On August 31, Obama used his home state of Hawaii as the backdrop for a speech on climate change. “No nation, not even one as powerful as the United States, is immune from a changing climate,” the president told the Honolulu audience. He also spoke in Nevada on climate change the same day. There, Obama criticized the inaction and skepticism many Republicans hold toward the threat of climate change.
Despite Obama’s rhetoric, his administration has supported several measures with disastrous implications for climate change, including the Trans-Pacific Partnership (TPP) trade agreement, and significant increases to domestic oil and gas production. Rather than make meaningful efforts to protect the environment, Obama has used the polarity between Republicans and Democrats on climate change as a platform to greenwash his polluted legacy.
Nearly every major environmental organization in the United States vehemently opposes passing TPP. The Sierra Club, National Resources Defense Council, Friends of the Earth and several others are actively lobbying against passing the agreement.
“In its more than 6,000 pages of binding rules, the deal fails to even mention the words ‘climate change,’” writes the Sierra Club in a document outlining the environmental impacts the deal would incite. They specifically cite concerns over the lack of transparency involved in TPP negotiations, and how it negates the ability to enforce environmental regulations while providing corporations with unprecedented rights. TPP provisions allow corporations to seek compensation for profit losses attributed to environmental regulations.
The deal would also open up new markets to crude oil and gas from the United States, providing further incentives for coal mining, oil drilling and fracking. Obama has already broken promises of weaning the United States off its oil dependency, by overseeing massive expansions in fossil fuel production, opening up 59 million acres in the Gulf of Mexico to oil and gas drilling, and increasing the sale of leases for drilling on federal lands.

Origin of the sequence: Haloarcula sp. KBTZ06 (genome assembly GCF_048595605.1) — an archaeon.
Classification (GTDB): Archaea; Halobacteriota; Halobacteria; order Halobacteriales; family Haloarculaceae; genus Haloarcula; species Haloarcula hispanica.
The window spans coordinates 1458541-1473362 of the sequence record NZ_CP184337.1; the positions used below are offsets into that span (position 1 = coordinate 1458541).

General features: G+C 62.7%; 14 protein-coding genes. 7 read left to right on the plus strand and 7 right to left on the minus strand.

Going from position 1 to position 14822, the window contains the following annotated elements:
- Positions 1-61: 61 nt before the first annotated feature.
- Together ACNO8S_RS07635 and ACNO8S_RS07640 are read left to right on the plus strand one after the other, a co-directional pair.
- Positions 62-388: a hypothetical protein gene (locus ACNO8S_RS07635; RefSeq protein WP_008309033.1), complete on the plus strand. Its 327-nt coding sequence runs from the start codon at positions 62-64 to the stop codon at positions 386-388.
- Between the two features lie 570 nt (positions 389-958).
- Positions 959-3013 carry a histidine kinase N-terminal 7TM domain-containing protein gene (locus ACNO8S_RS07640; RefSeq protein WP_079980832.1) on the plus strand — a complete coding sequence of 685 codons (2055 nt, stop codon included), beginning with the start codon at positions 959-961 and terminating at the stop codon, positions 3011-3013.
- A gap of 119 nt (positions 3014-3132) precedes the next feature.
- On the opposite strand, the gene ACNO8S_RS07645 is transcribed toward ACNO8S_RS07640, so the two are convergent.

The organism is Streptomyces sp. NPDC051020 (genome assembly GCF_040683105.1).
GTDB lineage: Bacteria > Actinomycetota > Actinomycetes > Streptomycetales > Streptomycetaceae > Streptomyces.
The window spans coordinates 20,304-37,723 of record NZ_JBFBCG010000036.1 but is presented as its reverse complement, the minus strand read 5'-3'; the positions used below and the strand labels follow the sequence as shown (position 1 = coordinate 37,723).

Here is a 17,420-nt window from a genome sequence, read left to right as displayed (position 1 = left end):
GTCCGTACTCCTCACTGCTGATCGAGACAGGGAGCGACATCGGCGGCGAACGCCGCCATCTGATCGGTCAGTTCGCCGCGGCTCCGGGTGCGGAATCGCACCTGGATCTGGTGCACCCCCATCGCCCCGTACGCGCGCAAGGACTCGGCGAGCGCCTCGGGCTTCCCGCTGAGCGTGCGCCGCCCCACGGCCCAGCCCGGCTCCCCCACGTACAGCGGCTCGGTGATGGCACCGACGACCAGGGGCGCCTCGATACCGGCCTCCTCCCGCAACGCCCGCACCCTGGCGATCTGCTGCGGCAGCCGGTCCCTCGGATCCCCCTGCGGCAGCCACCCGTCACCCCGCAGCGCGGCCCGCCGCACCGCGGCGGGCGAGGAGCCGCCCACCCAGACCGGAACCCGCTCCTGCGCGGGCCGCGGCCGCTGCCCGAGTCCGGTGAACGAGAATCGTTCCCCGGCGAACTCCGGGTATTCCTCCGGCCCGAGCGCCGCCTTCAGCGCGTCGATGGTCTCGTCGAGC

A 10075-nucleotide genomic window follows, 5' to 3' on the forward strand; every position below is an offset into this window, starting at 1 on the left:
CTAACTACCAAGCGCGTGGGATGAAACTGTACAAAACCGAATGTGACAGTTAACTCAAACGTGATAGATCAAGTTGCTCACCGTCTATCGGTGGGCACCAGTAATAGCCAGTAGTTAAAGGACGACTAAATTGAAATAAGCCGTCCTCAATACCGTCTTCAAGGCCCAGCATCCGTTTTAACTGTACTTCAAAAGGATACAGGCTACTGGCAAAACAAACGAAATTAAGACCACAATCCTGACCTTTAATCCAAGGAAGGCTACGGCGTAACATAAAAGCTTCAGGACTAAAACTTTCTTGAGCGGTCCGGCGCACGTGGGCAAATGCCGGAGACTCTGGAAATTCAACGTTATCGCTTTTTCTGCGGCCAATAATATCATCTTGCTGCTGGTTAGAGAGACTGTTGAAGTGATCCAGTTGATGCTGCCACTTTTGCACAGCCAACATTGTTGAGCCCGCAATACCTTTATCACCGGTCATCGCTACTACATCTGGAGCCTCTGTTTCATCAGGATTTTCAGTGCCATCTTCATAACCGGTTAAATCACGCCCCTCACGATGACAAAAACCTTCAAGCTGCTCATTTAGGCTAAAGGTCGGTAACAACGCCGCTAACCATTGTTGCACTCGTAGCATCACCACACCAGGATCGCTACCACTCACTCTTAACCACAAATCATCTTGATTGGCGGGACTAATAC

Although TPP has provoked staunch opposition within the Democratic Party—with both Sen. Bernie Sanders and former Secretary of State Hillary Clinton opposed—Obama recently affirmed his confidence in the agreement. “I think after the primary season is over, the politics settle down a little bit in Congress, and we’ll be in a position to start moving forward,” he said at an April press conference in Germany. What with his endorsement of Clinton for president, Obama is likely depending upon her to win election in November, and finalize TPP once she enters office.
The Sanders campaign and several prominent labor unions came out against TPP after fast-tracking authority was granted by Congress in 2015. This eventually forced Clinton to cave to the pressures of the popular consensus among Democrats. Basically, she was pushed into rejecting the deal to avoid losing highly-coveted labor union endorsements.
The Obama Administration has gone to great lengths to shield Clinton from criticism regarding TPP, stepping in to delay the release of anything from her private server regarding the agreement until after the general election in late November. This, in turn, has provoked speculation that these particular emails would reveal Clinton’s support for TPP.
According to Japan News, a senior Japanese government official predicts Clinton will change her stance and support TPP again if elected president. Clinton’s 2008 Campaign Chair, Virginia Gov. Terry McAuliffe, told Politico in an interview that he also believes Clinton will flip and ultimately support the trade agreement. These sentiments were reiterated by Chamber of Commerce President Tom Donahue in a January interview with Bloomberg TV.